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Association of Negotiation Strategies With Consistent Use of Male Condoms by Women Receiving an HIV Prevention Intervention in Zimbabwe

July 24, 2003

This article is part of The Body PRO's archive. Because it contains information that may no longer be accurate, this article should only be considered a historical document.

Voluntary HIV testing and counseling is currently being implemented worldwide, particularly among pregnant women, as research demonstrates it can profoundly reduce risky sexual behavior among those who test positive or those in serodiscordant relationships.

The development of condom request strategies should be an integral part of counseling. Little is known about what strategies are used, nor the differential effectiveness of specific strategies in persuading male partners to use condoms. The authors aimed to identify condom negotiation strategies used by HIV-seronegative Zimbabwean women after a prevention intervention. They further explored the effectiveness of specific strategies in achieving consistent condom use (CCU) with male partners.

Study participants were considered if they were women age 18 or older, sexually active with men at least 10 times during the previous three months, using contraception or otherwise not able to become pregnant, and willing to be tested for HIV and receive the result. Women were excluded if they reported condom use at more than 50 percent of all sexual episodes in the previous three months; were HIV-seropositive; or were unable to speak English or Shona. Altogether, 359 women were eligible for the study and 339 were enrolled. Of these, 260 women completed all four study visits, yielding a retention rate of 77 percent. The average age of participants was 29 years. Most participants (96 percent) were married and had at least one child (99 percent).

Each of the four study visits occurred at the clinic. At the first visit, all participants were screened for eligibility (excluding HIV status); those who were eligible received a medical examination and enhanced pre-test counseling (the first component of the intervention). Serum was drawn to test for HIV-1.

The participants returned two weeks later for their HIV-1 results. HIV-seronegative women were enrolled and underwent a face-to-face interview assessment of their sexual behavior and other reproductive health factors. They received the second counseling session and an ample supply of condoms in a plain cloth package.

One month after second visit, the women underwent assessment again and received a third "booster" counseling session (an abbreviated version of the earlier session) and again received condoms. At this visit, women reported which negotiation strategies they had used with their partners in an open-ended format. Two months after the "booster" session, the participants underwent their final interview assessment, which focused on sexual behavior in the previous two weeks.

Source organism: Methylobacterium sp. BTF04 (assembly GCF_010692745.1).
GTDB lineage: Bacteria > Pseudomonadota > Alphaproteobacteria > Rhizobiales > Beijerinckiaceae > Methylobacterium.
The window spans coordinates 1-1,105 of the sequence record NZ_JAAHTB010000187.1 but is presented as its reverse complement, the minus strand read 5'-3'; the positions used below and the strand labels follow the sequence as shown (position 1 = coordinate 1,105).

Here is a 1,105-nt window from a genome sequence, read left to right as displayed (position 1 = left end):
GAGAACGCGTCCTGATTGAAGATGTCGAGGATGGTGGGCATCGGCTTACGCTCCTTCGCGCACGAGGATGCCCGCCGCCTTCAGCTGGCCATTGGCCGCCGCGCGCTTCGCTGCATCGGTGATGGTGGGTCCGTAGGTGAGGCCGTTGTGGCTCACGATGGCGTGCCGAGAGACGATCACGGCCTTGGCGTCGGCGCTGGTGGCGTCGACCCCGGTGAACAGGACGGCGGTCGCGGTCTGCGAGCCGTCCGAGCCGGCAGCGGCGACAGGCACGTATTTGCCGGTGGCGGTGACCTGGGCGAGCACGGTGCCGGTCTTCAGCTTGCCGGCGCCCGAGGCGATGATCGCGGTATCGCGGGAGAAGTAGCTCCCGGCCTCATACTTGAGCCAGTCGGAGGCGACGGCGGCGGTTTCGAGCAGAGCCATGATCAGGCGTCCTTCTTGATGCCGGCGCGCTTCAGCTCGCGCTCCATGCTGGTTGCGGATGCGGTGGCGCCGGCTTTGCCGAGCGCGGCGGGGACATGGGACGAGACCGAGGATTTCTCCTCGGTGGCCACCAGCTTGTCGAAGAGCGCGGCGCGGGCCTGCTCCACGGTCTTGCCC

The intervention achieved impressive levels of self-reported CCU, posting an increase from zero pre-HIV test to 42 percent post-test and intervention to 63 percent at booster intervention and 55 percent at the two month follow-up.

Six strategies were identified and used by at least 10 percent of women. Forty-seven percent of the participants used a strategy of remarking that condoms prevent HIV/AIDS. Twenty-five percent of the women mentioned participation in the study, e.g. "We are encouraged to use condoms by the people at the study." Another, alluding to her own negative HIV test result, was used by 15 percent of respondents. Strategies involving efforts to exonerate their partners of blame, e.g. "Using condoms does not mean you are promiscuous," were used by 12 percent. A fifth strategy, reported by 11 percent of women, based the request on the high prevalence of HIV/AIDS in their community. Finally, 11 percent of women mentioned her partner's earlier infidelities or her own lack of trust in him.

Of the six negotiation strategies identified, only one, mentioning the prevalence of AIDS in the community, was significantly associated with CCU two months after the intervention ended. Perhaps "focusing on the virus, or the community at large, creates less resistance and greater cooperation than using strategies that focus on either or both members of the couple. In Zimbabwe, as in other cultures where group identity is more salient than individual identity, these indirect and non-threatening appeals may be more effective that appealing to individual behaviors," the researchers reported.

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Adapted from:
07.25.03; Vol. 17; No. 11: P. 1705-1707; Ann O'Leary; Janet S. Moore; Gertrude Khumalo-Sakutukwa; Lisa Loeb; Daphne Cobb; Dan Hruschka; Rizwana Kahn; Nancy Padian

This article was provided by CDC National Prevention Information Network. It is a part of the publication CDC HIV/Hepatitis/STD/TB Prevention News Update.
See Also
What Did You Expect While You Were Expecting?
HIV/AIDS Resource Center for Women


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